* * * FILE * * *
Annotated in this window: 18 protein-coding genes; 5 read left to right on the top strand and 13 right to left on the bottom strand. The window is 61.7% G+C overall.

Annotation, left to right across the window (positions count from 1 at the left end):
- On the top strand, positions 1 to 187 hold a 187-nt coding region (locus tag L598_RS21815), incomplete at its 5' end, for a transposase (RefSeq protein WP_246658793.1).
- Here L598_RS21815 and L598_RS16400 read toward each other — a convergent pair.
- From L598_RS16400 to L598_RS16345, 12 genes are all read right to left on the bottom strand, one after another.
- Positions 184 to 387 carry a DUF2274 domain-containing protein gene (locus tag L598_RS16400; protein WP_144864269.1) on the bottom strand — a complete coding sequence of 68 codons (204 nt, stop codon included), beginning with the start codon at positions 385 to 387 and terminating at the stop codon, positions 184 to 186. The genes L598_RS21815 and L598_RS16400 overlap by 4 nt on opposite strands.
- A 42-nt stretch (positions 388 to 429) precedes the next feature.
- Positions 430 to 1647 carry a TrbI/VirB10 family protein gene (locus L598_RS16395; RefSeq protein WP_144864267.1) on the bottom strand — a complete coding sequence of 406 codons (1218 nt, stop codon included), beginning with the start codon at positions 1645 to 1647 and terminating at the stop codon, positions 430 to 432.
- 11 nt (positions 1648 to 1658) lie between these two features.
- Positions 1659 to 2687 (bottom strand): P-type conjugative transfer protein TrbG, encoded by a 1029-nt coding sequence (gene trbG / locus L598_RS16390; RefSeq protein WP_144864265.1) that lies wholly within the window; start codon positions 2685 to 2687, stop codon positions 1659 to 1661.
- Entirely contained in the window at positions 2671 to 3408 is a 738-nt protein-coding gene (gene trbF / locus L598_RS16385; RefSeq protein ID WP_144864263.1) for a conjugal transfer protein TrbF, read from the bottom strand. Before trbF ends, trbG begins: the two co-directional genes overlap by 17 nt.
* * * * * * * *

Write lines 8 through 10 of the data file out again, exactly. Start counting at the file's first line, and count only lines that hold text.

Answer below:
- Positions 430 to 1647 carry a TrbI/VirB10 family protein gene (locus L598_RS16395; RefSeq protein WP_144864267.1) on the bottom strand — a complete coding sequence of 406 codons (1218 nt, stop codon included), beginning with the start codon at positions 1645 to 1647 and terminating at the stop codon, positions 430 to 432.
- 11 nt (positions 1648 to 1658) lie between these two features.
- Positions 1659 to 2687 (bottom strand): P-type conjugative transfer protein TrbG, encoded by a 1029-nt coding sequence (gene trbG / locus L598_RS16390; RefSeq protein WP_144864265.1) that lies wholly within the window; start codon positions 2685 to 2687, stop codon positions 1659 to 1661.